Most writers aren’t killers.

It doesn’t bring any sort of pleasure to create a character out of that magical mixture – two parts thin air, one splash of that girl we knew back in high school, a sprinkling of voice from the conversation next to us in the coffee shop, a liberal dollop of bullshit, boiled up with our own sublimated fears and desires – only to murder that character a few pages or chapters or books later. I often find myself reluctant to kill off even the characters I created for that very purpose. Even odious villains. Once I’ve spent all the time dreaming them up, I want to keep them around a little bit longer, to find out what awful shit they’ll get up to next.

And yet, the power of killing a major character, the necessity of it is undeniable. I still recall, as does just about everyone who has read Game of Thrones, the moment that Ned’s noble head is lopped from his equally noble shoulders. The whole world of the novel seemed to shift at that moment. “Oh shit,” I thought to myself. “It’s that kind of book.” And suddenly, all possible outcomes were in play. Anyone could die at any time and, of course, they do. The book was better for Ned’s beheading.

A lot of older fantasy wasn’t quite like that. All the main characters except Boromir survive in Lord of the Rings, and even Boromir’s death is a sort of liberation, a badly needed rehabilitation. I loved the Belgariad as a child, but I always got the feeling that nothing really bad could happen to any of the really key players. In the these “gentler” forms of fantasy when someone you like is going to die, the death is telegraphed pretty far out, so you have time to prepare; it is also generally ennobling. Death becomes a sacrifice necessary for the ultimate triumph, not a meaningless, avoidable slaughter that occurs just because a character you’ve come to like makes a stupid mistake.

And yet, as noted, this second kind of death – the senseless and unexpected – is what really puts a reader on edge, what makes her keep flipping the pages, wide-eyed, wondering if the good guys are actually going to pull off a victory. It seems like an ingredient every fantasy writer should employ, almost a necessary formula: “In Book I of your series, kill a major and likeable character.” Writers and hostage takers share a rulebook here: “Let the bastards know you mean business.”

As formulae go, I like this one, but I think it’s dangerous.

A story is a contract between writer and reader. When we open a book, we expect certain things: mysteries introduced in the opening chapters will be resolved by the close, obstacles faced will be overcome (even if only partially), and, perhaps most crucially, we will follow the characters we’ve come to know to their ends, happy or sad.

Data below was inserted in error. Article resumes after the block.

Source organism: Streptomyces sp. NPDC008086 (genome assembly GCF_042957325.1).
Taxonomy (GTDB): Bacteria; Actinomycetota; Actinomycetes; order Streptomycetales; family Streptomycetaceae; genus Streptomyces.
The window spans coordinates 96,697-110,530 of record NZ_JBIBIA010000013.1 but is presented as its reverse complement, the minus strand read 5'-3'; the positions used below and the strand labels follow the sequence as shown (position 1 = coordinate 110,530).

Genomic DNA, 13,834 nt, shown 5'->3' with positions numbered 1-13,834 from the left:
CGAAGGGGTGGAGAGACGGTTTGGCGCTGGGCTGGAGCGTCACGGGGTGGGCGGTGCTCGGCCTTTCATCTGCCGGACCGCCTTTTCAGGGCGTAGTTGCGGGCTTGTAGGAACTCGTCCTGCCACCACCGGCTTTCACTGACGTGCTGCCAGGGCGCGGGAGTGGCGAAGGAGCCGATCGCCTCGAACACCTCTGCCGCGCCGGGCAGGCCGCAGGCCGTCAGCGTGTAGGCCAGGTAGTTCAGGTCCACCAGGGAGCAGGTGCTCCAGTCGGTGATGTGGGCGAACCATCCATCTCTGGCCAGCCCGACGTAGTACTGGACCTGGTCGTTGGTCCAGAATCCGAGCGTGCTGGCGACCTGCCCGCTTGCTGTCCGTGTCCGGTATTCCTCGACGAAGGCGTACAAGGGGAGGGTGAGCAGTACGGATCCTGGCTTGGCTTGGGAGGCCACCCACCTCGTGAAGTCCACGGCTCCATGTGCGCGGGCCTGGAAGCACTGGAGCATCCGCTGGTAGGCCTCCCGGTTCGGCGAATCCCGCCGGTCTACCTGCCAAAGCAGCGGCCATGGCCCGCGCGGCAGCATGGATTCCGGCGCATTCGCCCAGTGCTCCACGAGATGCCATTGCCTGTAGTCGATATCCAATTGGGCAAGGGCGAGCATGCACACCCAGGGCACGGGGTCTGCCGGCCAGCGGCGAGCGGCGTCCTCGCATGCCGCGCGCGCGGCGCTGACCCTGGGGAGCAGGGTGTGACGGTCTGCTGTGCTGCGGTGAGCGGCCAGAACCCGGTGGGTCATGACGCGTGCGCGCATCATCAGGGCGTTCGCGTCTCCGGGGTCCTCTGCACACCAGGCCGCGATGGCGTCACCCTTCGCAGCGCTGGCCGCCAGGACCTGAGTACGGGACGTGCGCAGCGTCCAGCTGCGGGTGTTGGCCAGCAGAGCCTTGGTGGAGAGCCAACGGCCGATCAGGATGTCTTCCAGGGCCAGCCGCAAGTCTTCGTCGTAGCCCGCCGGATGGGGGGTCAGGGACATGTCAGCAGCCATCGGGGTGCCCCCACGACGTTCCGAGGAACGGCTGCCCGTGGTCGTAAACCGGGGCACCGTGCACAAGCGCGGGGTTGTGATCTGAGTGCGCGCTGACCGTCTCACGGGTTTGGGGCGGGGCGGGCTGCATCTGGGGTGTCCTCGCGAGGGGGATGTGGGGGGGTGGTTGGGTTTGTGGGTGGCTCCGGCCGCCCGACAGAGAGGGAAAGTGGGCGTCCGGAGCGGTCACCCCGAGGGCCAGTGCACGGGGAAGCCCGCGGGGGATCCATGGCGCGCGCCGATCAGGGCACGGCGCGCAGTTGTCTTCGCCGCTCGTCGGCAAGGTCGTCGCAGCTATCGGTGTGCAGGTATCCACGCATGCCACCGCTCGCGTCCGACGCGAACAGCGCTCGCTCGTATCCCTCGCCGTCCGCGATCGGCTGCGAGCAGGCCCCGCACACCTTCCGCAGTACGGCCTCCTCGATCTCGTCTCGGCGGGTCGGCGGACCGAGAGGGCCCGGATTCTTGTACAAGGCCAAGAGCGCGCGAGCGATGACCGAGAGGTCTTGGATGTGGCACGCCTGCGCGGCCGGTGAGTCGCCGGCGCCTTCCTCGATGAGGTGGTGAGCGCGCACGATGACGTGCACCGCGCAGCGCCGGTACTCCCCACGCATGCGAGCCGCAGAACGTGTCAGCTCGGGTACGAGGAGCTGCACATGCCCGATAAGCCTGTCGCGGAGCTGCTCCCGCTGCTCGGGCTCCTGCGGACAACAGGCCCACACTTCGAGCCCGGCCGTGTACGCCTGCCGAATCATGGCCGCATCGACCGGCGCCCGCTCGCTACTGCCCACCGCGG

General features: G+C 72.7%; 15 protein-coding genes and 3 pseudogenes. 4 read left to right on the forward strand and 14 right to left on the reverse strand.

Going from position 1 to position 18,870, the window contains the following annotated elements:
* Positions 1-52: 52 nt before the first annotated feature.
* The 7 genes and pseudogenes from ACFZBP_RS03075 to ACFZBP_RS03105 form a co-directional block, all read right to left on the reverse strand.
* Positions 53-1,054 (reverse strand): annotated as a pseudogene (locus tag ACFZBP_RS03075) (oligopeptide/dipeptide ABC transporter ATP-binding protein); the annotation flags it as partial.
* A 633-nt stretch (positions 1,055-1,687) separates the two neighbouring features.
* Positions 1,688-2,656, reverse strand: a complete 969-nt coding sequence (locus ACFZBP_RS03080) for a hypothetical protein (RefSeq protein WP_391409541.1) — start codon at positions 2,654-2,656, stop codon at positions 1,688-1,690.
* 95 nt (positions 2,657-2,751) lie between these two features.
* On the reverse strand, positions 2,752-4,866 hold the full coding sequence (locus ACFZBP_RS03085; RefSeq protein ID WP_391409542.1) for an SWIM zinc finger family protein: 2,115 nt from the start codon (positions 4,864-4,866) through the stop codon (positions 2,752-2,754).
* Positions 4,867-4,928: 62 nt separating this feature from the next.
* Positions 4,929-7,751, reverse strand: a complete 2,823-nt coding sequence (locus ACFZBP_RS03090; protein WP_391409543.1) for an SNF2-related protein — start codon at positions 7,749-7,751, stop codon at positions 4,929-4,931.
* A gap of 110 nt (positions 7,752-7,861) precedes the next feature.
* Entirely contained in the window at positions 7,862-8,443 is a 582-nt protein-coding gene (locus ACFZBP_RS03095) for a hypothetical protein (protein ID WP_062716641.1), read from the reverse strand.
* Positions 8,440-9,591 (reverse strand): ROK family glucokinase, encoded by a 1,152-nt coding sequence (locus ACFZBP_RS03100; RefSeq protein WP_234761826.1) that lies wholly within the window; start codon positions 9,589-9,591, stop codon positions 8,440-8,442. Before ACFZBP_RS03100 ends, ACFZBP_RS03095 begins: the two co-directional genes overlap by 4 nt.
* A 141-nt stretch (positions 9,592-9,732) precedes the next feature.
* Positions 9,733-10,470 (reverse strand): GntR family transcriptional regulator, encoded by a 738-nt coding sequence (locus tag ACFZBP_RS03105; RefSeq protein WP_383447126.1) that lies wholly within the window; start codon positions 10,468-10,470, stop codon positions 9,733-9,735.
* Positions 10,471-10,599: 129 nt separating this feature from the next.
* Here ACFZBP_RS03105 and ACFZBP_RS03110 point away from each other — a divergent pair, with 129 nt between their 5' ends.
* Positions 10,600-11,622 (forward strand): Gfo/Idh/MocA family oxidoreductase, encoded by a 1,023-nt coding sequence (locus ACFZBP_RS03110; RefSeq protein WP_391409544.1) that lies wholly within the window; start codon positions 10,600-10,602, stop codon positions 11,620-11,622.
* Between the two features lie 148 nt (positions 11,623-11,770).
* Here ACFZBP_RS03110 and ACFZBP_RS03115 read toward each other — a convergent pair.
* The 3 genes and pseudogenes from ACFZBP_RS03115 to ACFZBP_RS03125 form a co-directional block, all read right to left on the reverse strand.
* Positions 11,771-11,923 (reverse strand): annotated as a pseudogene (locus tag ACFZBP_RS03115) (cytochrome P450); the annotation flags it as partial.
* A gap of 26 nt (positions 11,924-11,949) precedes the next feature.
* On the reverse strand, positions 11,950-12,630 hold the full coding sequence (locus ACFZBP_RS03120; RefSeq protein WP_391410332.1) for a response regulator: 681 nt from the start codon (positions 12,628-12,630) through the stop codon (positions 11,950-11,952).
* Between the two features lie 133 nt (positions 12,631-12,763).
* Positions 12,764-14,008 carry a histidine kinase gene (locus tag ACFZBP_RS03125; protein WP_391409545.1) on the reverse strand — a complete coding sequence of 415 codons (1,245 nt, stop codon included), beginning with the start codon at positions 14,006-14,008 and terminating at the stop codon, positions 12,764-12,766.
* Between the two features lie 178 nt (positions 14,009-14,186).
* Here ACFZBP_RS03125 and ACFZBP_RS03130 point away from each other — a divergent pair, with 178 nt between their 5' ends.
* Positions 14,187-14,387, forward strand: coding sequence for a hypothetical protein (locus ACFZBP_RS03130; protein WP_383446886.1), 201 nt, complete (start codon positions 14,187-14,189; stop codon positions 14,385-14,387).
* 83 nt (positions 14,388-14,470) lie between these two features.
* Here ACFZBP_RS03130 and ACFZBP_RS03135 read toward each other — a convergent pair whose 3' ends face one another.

I’ve more or less arrived at the conclusions that a writer can get away with killing one major character, someone in whom both she and her reader have invested time and emotional energy, per book. Much more than that, however, and I start to feel as though I’ve been bamboozled. If these folks are going to die on page four hundred (out of a two thousand word series,) I start to wonder, “Why did we spend so much time with them in the first place?” After all, if they’re gone from the picture by a quarter of the way through the story, it can’t really be their story. The contract feels violated.

This problem is compounded when the writer introduces entirely new characters in books two, three, four, five, etc, to take the place of those who have fallen. “Ok,” I sometimes find myself saying, “if it was all going to depend on this other asshole in the end, why weren’t we paying attention to him in Book One?” I also have more trouble investing in characters introduced later in the game.

It all comes back to that unwritten contract, of course. Writers like Steven Erikson let you know pretty much up front that their stories are actually histories. We are following the grand sweep of events, not the fate of a particular hero or group of heroes. As such, we accept that plenty of people are going to die – that’s what happens in history. When he kills off crucial characters in book two, he hasn’t violated his contract.

George R.R. Martin also scrapes by because of the scope of his series. He can kill a handful of characters while retaining others that we still care about. Imagine, however, if all the Starks were dead by book six and we were expected to read about the Martells for the rest of the story…

So a writer walks a fine line. A reader expects the people to whom she’s introduced in the opening pages to be (mostly) around by the end – that’s why she bothers learning about them, caring for them. On the other hand, if the writer doesn’t stab a few in the back, that reader grows complacent; the character lives, but the story itself dies.

I’m curious to hear the thoughts of others on this question. How much killing is too much? Where have you seen it employed to good effect, and where does it undermine the story?